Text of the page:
UBC Theses and Dissertations
Pollen transfer : processes and consequences Lertzman, Kenneth P.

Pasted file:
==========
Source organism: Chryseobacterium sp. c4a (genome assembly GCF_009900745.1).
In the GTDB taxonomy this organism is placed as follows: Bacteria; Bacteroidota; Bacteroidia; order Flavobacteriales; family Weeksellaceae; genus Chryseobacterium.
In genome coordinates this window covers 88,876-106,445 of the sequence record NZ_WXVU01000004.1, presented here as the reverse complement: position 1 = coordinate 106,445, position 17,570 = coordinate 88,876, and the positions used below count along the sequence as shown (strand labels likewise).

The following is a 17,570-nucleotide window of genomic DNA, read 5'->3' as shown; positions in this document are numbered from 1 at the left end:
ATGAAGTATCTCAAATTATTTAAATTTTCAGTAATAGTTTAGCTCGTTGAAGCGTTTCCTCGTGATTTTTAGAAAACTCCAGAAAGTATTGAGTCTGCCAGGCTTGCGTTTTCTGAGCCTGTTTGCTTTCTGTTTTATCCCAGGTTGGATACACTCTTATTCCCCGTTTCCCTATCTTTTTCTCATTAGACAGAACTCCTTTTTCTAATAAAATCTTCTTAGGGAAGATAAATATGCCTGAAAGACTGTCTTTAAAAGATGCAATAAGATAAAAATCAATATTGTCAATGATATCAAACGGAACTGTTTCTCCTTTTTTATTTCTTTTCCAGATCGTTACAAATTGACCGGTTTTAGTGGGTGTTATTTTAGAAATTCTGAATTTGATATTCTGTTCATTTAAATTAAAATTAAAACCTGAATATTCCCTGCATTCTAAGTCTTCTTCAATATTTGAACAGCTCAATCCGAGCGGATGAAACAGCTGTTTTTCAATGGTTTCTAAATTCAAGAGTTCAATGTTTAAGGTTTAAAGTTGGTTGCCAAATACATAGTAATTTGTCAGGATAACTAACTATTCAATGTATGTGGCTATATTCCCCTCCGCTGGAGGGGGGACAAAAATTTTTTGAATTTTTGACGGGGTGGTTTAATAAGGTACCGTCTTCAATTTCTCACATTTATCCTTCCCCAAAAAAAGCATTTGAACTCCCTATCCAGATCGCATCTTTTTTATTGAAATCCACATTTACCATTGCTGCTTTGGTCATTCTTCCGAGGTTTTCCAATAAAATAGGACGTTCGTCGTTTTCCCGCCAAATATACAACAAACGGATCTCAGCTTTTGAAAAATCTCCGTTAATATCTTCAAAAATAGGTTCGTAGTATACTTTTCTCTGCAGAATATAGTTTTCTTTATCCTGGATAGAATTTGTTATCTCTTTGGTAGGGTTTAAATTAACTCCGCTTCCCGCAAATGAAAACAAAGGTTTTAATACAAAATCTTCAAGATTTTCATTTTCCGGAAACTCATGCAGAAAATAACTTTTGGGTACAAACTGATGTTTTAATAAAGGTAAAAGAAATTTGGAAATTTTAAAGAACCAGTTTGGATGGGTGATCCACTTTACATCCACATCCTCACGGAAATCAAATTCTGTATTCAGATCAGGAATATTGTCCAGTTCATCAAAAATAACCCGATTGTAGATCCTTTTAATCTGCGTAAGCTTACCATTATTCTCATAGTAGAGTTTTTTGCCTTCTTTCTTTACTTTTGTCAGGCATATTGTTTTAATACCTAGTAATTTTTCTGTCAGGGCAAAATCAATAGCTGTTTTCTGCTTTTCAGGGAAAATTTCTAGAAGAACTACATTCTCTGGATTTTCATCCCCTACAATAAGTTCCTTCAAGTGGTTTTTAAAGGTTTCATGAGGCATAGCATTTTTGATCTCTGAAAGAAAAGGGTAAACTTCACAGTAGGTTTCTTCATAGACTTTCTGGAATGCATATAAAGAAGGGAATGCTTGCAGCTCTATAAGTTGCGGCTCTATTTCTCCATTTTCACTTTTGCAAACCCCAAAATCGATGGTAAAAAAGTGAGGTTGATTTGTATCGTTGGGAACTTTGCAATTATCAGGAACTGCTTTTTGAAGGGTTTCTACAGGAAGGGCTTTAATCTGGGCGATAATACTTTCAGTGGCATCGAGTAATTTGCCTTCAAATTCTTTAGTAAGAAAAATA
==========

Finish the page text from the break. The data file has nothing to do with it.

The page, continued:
The central theme of this thesis is the processes and patterns of pollen dispersal by. hummingbirds. The main questions are: "To how many flowers past its source is pollen deposited?", and "What are the processes that influence the transfer and and deposition of pollen?". Using powdered dyes as pollen mimics, I conducted laboratory experiments with rufous hummingbirds (Selasphorus rufus) and Indian paintbrush (Castilleja miniata) which showed that dye (and presumably pollen) is carried to many flowers past its source flower. The pattern of pollen deposition was complex and was related to variation in floral morphology. I hypothesized that variation in floral morphology has a strong influence on patterns of pollen transfer. The laboratory experiments also supported the hypothesis that pollen is deposited in partially overlapping layers on the pollinator. A series of models showed that different sets of assumptions about pollen transfer could produce qualitatively similar patterns of pollen deposition, and that variability in deposition increased with the structural complexity of the model. In the model based on the laboratory experiments, variation in floral morphology (defined in terms of the locations where stigmas and anthers contact the pollen pool on the pollinator) had a significant influence on both pollen pool structure (layering) and on pollen carryover. In field experiments on optimal outcrossing and pollen dispersal in Castilleja miniata, I found only very tentative support for a within population optimal outcrossing distance. Variation between years was great: one year's experiment showed a peak of seed production at intermediate outcrossing distances, the other years data showed almost no effect of outcrossing distance. Pollen dispersal (as indicated by dye dispersal) is probably not limited by hummingbird territorial boundaries in this system, in the distance or direction of its movement. I discuss the gap between knowledge of processes at the level of individual flowers and patterns at the level of populations of flowers, and suggest some experiments oriented towards trying to bridge that gap.
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